Following my previous articles on finding a good RSS Reader to manage all my favourite feeds (Like Google Reader, Flipboard, Newsstand, Feedly,….) but directly from my own server (Self-hosted server), it’s time to test and write a small article on Tiny Tiny RSS.
Tiny Tiny RSS is probably the most popular RSS Reader. It’s an open source web-based news feed (RSS/Atom) reader under GPLv3.
It also includes keyboard shortcuts, multi-users, OPML import/export, multi-languages, filters, podcasts, ….
On of its strength is the various list of plugins and themes available, on top of an official Android app.And here is how to install it on Debian/Ubuntu server. I assume you have a working LAMP server or similar. (They recommend having PHP 5.3 and PostgreSQL or MySQL (Although PostgreSQL should be faster than MySQL, I’ll use MySQL in this tutorial as it is more common)
1) In your /var/www, download the latest archive
cd /var/www wget https://tt-rss.org/gitlab/fox/tt-rss/repository/archive.tar.gz?ref=master -o
2) Extract the archive and rename it to have a nice folders organization
tar -xzf archive.tar.gz\?ref=master mv tt-rss.git/ ttrss
3) Change folder owner to apache web user
chown -R www-data:www-data /var/www/ttrss
4) Go to http://yourIP/ttrss/install/ to run the web based installationYou will need to create a dedicated database/user. To do so, I suggest you to use PHPMyAdmin, which will ease the process.On the installer, select your Database type (MySQL) and enter the username/password and dedicated database name. If installed on localhost, you will not need to set any Host name and port. Here is my configuration’s example.If the configuration works (“test configuration”), you can initialize the database.It will generate a configuration file that you can actually either copy/paste manually or simply save it through the web installer (That’s where it’s good to have proper permission on ttrss folder)When done, you’re good to go to your Tiny Tiny RSS instance!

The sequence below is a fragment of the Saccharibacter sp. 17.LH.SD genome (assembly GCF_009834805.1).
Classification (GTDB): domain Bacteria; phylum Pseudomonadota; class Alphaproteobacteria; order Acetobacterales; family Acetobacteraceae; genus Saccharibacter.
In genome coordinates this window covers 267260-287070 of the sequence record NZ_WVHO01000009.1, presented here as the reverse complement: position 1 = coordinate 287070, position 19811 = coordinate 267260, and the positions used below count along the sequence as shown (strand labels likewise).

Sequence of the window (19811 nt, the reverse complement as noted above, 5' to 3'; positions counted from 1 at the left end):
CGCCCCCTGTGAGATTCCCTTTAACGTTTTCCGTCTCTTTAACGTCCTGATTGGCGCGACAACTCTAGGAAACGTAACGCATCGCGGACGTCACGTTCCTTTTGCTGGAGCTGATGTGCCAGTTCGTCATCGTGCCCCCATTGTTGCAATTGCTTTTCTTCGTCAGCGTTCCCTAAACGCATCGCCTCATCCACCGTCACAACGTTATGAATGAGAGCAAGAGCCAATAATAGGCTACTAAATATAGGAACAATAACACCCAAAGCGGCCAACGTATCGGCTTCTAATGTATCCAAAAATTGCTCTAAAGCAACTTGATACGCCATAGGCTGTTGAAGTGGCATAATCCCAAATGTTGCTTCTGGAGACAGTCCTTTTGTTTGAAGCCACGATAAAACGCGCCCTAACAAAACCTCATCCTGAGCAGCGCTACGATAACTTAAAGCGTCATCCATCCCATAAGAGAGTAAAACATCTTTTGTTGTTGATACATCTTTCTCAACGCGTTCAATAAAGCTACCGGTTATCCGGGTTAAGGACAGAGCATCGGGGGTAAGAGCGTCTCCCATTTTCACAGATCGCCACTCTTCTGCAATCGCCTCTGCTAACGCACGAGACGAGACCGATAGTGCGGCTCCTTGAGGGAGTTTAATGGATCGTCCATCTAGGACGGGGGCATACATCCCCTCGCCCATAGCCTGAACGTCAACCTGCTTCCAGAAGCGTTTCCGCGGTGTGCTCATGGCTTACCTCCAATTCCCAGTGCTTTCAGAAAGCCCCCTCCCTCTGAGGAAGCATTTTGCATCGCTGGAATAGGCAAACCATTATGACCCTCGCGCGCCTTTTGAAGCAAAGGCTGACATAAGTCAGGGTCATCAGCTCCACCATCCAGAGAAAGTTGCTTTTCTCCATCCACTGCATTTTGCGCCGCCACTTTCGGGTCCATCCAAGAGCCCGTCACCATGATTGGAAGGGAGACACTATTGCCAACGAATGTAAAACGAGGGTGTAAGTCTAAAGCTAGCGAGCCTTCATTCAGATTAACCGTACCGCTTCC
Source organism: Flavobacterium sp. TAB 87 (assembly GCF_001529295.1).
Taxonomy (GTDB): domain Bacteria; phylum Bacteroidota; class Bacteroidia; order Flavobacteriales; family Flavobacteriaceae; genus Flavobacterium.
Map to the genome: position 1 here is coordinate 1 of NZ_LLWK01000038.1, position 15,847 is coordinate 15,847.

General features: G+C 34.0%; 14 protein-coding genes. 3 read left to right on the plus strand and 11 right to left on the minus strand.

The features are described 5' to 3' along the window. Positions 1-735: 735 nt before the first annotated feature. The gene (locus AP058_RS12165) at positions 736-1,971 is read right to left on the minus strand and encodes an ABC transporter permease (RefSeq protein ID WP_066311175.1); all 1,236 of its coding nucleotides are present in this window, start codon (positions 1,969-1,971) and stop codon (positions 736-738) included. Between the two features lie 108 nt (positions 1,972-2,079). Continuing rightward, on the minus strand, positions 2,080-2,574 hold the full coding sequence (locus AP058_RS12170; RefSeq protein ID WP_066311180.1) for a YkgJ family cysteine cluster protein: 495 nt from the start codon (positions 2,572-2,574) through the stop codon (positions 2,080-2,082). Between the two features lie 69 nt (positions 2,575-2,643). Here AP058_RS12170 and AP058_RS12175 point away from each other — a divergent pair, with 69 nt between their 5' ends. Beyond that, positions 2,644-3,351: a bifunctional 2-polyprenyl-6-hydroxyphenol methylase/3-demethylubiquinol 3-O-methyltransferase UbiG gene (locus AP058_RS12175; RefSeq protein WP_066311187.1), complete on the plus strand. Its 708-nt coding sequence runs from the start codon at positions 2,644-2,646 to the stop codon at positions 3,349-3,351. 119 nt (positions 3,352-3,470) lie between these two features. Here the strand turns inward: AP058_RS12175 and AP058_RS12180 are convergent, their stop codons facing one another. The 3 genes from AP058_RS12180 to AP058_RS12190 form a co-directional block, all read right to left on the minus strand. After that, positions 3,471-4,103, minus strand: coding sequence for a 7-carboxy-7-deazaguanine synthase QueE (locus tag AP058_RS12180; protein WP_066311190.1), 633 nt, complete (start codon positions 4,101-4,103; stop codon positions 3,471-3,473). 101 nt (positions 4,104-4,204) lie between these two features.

The default admin username/password combo is simply admin/password.You will be able to manage the entire list of feeds, add users, filters, labels, etc…so don’t forget to add Freedif.org feeds!5) Set up a cron task to update regularly your feeds.You will need to create a cron job to update your feeds regularly. If you want for example to update your feeds every 30m, you can edit your crontab
and add the following line at the end:
*/30 * * * * /usr/bin/php /var/www/ttrss/update.php --feeds --quiet
Now you got your RSS reader working and you want to access it from rss.domain.tld or directly from mywebmail.tld, instead of using the IP/ttrss link, you will need to set up a virtualhost. And you could force HTTPS connection.
You will need to:
1) Create a A redirection in your DNS server/registrar
2) Have SSL certificate ready. If not you can read this tutorial.
3) Create your virtualhost as following:
In /etc/apache2/sites-enabled/, create a file called ttrss (In root):
and paste/adapt the following content:
<VirtualHost *:80> ServerAdmin email@example.com ServerName rss.domain.tld Redirect / https://rss.domain.tld </VirtualHost> <IfModule mod_ssl.c> <VirtualHost *:443> SSLEngine on SSLCertificateFile /etc/ssl/certs/myblog.pem SSLCertificateKeyFile /etc/ssl/private/myblog.key ServerAdmin firstname.lastname@example.org ServerName rss.domain.tld DocumentRoot /var/www/ttrss <Directory /> Options FollowSymLinks AllowOverride All </Directory> <Directory /var/www/ttrss> Options Indexes FollowSymLinks MultiViews AllowOverride All Order allow,deny allow from all </Directory> </VirtualHost> </IfModule>
Adapt the content (Servername, webmaster, SSL certificate and directory, …).
The first part will redirect all the connection from port 80 (HTTP) to port HTTPS (port 443) to force secure connection. If so, please configure your SSL certificate.
When done, save the file (CTRL+X then Yes) and reload apache: (In root)
You should now be all set!